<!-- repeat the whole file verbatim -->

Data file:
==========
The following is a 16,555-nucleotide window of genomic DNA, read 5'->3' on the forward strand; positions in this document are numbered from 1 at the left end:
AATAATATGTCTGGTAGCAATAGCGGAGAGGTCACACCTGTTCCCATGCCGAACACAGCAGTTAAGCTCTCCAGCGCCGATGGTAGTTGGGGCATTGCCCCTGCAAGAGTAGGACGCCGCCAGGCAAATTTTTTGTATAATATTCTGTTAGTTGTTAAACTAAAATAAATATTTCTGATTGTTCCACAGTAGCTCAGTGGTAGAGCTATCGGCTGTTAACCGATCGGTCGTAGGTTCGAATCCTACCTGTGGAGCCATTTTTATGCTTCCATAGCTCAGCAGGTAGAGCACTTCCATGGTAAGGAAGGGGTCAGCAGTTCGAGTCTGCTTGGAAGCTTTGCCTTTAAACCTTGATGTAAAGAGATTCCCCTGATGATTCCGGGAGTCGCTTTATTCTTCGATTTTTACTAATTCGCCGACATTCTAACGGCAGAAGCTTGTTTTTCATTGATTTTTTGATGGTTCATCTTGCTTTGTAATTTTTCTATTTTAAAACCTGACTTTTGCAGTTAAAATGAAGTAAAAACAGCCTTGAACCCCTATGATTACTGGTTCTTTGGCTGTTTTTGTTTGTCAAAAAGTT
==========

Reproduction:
The following is a 16,555-nucleotide window of genomic DNA, read 5'->3' on the forward strand; positions in this document are numbered from 1 at the left end:
AATAATATGTCTGGTAGCAATAGCGGAGAGGTCACACCTGTTCCCATGCCGAACACAGCAGTTAAGCTCTCCAGCGCCGATGGTAGTTGGGGCATTGCCCCTGCAAGAGTAGGACGCCGCCAGGCAAATTTTTTGTATAATATTCTGTTAGTTGTTAAACTAAAATAAATATTTCTGATTGTTCCACAGTAGCTCAGTGGTAGAGCTATCGGCTGTTAACCGATCGGTCGTAGGTTCGAATCCTACCTGTGGAGCCATTTTTATGCTTCCATAGCTCAGCAGGTAGAGCACTTCCATGGTAAGGAAGGGGTCAGCAGTTCGAGTCTGCTTGGAAGCTTTGCCTTTAAACCTTGATGTAAAGAGATTCCCCTGATGATTCCGGGAGTCGCTTTATTCTTCGATTTTTACTAATTCGCCGACATTCTAACGGCAGAAGCTTGTTTTTCATTGATTTTTTGATGGTTCATCTTGCTTTGTAATTTTTCTATTTTAAAACCTGACTTTTGCAGTTAAAATGAAGTAAAAACAGCCTTGAACCCCTATGATTACTGGTTCTTTGGCTGTTTTTGTTTGTCAAAAAGTT